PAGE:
Empowering People at Fort Lyon

I arrived at the fort late in the evening. I would be spending four weeks as a Lighthouse writer-in-residence on the Fort Lyon campus that serves as a supportive residential community for people who have struggled with homelessness and addiction to alcohol and/or drugs. Inside the women’s dorm where I would be staying, the institutional halls had been refashioned by the women who lived there—welcome signs and drawings on the doors, a day room with a fridge, a microwave, sofas and chairs that the women cleaned and tended daily, and homemade curtains dressing the large, metal windows. Two of the women escorted me down the hall and opened the door to a dorm that they, themselves, had made into a homey, freshly painted room with curtains and a string of tiny lights hung on the wall over the bed that made it look like a welcome party.

That night at 3 AM, the fire alarm went off, a piercing blare and strobe lights that had us all rushing out the doors for sensory relief if not fear of fire. We stood around the bottom of the stone staircase in our pajamas and coats for about half an hour. The quad, the size of a couple football fields, was majestic in the half-moon light. Large brick buildings, some with columns, faced the quad on three sides, giving the place the feel of a college campus. When they finally let us back into the building and I saw the metal fire doors still shut on either side of the hall, I felt the history of this place. It had been a prison and before that a VA hospital and a mental institution. That was when I realized how much the current residents had transformed the place.

I spent a lot of my time walking around meeting people and talking to them, mainly listening. Within just a couple days, the residents started telling me their stories when they had a chance to catch me alone at the microwave or in the stairwell or out on the quad or after class. They told their stories with candor and clarity, no drama, though sometimes with breath uneven or hands slightly shaking. Some of the stories were of childhood abuse or rape or violence, trauma that could be permanently devastating for any of us. And there were stories of deep loss and insurmountable grief. Stories of abandonment and stories of learning lessons of self-hatred instead of self-love at such a young age there was no defense. Many, very many, of these residents were just like me, but where I had gotten a break they had not. Their stories involved ending up on the street, losing loved ones, losing everything. And they told stories of their difficulties on the street—violence, frostbite that took fingers or toes, run-ins with the law. It became clear to me very quickly that every one of the residents had survived and overcome tremendous obstacles to get to Fort Lyon and to this new sobriety.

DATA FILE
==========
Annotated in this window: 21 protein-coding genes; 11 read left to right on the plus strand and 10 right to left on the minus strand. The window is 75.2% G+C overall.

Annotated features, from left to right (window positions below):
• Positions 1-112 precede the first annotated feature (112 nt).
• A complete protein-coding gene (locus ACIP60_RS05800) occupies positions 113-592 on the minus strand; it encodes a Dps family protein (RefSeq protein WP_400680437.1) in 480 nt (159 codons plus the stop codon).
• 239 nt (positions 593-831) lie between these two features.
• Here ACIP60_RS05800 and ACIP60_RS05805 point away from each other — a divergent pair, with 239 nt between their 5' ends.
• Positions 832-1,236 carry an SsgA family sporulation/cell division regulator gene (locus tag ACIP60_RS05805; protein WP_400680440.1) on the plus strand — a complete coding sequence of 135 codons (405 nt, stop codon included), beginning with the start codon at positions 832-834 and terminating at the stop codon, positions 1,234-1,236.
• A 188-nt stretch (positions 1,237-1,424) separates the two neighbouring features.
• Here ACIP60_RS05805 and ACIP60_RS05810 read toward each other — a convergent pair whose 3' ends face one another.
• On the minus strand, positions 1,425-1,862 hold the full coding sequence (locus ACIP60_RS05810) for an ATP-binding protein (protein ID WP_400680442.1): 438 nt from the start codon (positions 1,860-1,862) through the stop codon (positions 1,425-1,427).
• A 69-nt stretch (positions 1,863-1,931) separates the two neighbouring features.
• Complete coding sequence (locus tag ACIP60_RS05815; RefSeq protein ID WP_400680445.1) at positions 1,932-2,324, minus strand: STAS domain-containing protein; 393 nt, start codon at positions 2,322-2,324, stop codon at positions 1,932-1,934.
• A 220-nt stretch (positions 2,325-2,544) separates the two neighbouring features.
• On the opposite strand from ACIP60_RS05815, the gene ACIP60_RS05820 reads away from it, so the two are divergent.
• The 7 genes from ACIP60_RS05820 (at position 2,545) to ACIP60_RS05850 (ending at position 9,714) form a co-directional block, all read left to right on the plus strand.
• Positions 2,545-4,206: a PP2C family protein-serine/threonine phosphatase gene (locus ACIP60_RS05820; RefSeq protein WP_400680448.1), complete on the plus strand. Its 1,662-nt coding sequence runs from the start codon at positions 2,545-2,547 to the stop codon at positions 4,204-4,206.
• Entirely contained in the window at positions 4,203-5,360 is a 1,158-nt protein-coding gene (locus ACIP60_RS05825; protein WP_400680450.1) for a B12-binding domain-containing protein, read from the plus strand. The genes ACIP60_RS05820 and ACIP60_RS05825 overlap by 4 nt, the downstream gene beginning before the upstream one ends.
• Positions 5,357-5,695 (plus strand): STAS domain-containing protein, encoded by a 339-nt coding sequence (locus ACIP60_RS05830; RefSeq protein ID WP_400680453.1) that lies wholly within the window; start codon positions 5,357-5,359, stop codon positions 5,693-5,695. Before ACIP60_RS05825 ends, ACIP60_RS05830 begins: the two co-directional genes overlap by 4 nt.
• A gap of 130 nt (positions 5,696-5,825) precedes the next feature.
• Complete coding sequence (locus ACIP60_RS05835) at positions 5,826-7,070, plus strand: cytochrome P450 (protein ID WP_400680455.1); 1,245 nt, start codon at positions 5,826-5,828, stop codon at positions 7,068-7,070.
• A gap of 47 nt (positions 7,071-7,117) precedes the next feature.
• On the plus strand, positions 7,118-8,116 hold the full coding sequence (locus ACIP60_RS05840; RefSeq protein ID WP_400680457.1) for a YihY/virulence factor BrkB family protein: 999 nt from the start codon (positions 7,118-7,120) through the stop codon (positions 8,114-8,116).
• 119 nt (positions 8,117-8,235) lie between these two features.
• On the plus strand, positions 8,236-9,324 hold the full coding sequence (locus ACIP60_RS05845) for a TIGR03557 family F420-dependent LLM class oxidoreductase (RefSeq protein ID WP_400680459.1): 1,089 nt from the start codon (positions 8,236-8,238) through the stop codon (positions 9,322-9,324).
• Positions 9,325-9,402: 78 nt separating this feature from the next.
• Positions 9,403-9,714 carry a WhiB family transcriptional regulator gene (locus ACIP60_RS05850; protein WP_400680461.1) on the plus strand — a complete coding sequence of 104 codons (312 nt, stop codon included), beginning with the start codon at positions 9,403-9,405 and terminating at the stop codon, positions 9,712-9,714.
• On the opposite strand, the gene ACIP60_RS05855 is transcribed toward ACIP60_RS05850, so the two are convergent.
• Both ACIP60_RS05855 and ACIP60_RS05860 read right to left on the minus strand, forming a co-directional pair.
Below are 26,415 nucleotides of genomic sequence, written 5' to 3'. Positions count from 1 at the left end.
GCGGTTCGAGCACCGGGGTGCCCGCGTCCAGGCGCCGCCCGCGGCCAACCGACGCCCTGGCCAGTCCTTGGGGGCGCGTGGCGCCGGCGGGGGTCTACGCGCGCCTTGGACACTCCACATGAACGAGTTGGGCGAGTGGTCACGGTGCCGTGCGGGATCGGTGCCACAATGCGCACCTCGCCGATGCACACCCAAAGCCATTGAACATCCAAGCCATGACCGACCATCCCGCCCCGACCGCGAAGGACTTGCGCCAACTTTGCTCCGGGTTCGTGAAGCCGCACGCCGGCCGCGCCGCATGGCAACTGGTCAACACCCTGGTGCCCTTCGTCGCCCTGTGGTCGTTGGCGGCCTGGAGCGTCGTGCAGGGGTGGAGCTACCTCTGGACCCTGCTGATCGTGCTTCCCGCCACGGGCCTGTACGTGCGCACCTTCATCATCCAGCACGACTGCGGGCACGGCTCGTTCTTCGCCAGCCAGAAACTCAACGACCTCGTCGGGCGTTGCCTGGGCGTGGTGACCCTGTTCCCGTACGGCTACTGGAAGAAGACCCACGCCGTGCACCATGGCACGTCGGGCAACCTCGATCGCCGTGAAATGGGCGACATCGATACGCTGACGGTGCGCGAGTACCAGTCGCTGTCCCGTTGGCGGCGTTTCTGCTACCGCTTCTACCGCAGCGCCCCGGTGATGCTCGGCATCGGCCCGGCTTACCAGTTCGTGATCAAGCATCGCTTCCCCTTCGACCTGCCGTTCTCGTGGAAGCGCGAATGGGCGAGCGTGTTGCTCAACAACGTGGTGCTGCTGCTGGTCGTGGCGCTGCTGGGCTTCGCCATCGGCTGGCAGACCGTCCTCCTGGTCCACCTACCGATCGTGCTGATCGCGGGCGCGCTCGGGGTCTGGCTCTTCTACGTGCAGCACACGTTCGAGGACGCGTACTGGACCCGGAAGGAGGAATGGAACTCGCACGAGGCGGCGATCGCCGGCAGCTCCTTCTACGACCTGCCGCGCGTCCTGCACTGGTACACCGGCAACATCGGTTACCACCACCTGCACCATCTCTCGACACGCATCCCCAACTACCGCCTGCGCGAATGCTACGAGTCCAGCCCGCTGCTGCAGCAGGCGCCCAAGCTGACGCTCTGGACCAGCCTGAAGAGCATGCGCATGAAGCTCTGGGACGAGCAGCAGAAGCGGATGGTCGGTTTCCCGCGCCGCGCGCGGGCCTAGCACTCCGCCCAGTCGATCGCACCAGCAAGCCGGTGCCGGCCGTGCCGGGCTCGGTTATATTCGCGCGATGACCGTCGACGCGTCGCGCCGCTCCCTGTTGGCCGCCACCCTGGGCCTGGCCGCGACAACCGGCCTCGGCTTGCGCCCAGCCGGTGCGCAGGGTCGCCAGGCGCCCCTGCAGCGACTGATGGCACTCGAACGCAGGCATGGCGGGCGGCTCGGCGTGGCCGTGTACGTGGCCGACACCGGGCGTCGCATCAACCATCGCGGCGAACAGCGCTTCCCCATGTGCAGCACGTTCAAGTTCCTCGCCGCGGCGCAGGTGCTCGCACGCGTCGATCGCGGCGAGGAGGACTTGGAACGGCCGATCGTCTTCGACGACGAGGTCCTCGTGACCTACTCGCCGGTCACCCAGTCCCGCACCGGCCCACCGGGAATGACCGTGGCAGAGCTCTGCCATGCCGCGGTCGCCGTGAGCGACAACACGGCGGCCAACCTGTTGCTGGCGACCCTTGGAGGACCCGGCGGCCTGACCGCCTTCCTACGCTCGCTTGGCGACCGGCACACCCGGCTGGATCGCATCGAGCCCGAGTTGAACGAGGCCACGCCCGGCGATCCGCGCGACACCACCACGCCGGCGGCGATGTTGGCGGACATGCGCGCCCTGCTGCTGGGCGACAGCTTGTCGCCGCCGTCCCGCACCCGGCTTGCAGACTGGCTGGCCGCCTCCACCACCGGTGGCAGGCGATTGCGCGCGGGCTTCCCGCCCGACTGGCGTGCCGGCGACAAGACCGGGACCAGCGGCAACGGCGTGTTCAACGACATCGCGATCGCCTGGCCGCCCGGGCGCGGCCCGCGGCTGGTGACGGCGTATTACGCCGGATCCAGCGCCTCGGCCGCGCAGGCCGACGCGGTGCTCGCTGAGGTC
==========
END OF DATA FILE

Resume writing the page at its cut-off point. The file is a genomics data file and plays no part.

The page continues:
In the writing classes I held daily, I was thrilled to see the level of talent and the diversity of writing styles in the participants. And the willingness to engage fully with the writing and with the group—it was like their trials had led them to a place of openness, and their creativity was flourishing. The work they produced was excellent and the atmosphere and vibes in the writing group were more harmonious and receptive and nurturing than any I had ever been in.

During my four weeks there I probably talked with about half of the 200-plus residents. The ones who were willing to talk to me were intelligent and usually kind. They were grateful to be at Fort Lyon, grateful for the opportunity to have shelter and food while they focused on staying clean and sober there. They were getting practice, preparing for life back out in the world once they got their balance. They were grateful to have enough time, up to two years, to become stable in their sobriety, so that when they went back to live and work outside of Fort Lyon, they could have a good chance of being successful, a good chance to stay clean and sober.

One of the case managers explained to me that it costs the state of Colorado more than twice as much per person per year for homeless people to be on the street (between emergency room, medical, police, courts, and detox costs) than to be at Fort Lyon. And in 2017, Fort Lyon had a dropout rate of 38 percent, a lot lower than the national average for rehab programs. In my opinion, operating the facility at Fort Lyon is well worth it by every criteria, including a moral one. There are other organizations serving the homeless in other ways, but it was easy for me to see that for the people I met in my four weeks there, Fort Lyon was exactly what they needed.